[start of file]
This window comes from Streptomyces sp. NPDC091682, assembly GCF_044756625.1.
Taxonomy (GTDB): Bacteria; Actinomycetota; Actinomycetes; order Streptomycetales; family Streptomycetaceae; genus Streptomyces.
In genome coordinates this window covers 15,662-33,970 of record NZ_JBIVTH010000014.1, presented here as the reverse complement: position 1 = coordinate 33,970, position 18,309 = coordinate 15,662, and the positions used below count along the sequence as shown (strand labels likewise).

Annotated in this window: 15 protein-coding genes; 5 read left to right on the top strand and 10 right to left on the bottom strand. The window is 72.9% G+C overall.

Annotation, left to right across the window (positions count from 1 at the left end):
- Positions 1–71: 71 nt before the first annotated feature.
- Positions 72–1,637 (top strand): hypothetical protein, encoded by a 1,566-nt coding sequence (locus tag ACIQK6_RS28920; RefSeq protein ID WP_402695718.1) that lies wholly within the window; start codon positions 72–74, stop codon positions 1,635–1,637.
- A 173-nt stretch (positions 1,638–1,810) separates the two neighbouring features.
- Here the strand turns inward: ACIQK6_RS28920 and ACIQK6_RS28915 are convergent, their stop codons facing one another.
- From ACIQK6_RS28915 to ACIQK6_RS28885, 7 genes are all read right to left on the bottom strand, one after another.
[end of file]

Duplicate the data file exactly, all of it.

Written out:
This window comes from Streptomyces sp. NPDC091682, assembly GCF_044756625.1.
Taxonomy (GTDB): Bacteria; Actinomycetota; Actinomycetes; order Streptomycetales; family Streptomycetaceae; genus Streptomyces.
In genome coordinates this window covers 15,662-33,970 of record NZ_JBIVTH010000014.1, presented here as the reverse complement: position 1 = coordinate 33,970, position 18,309 = coordinate 15,662, and the positions used below count along the sequence as shown (strand labels likewise).

Annotated in this window: 15 protein-coding genes; 5 read left to right on the top strand and 10 right to left on the bottom strand. The window is 72.9% G+C overall.

Annotation, left to right across the window (positions count from 1 at the left end):
- Positions 1–71: 71 nt before the first annotated feature.
- Positions 72–1,637 (top strand): hypothetical protein, encoded by a 1,566-nt coding sequence (locus tag ACIQK6_RS28920; RefSeq protein ID WP_402695718.1) that lies wholly within the window; start codon positions 72–74, stop codon positions 1,635–1,637.
- A 173-nt stretch (positions 1,638–1,810) separates the two neighbouring features.
- Here the strand turns inward: ACIQK6_RS28920 and ACIQK6_RS28915 are convergent, their stop codons facing one another.
- From ACIQK6_RS28915 to ACIQK6_RS28885, 7 genes are all read right to left on the bottom strand, one after another.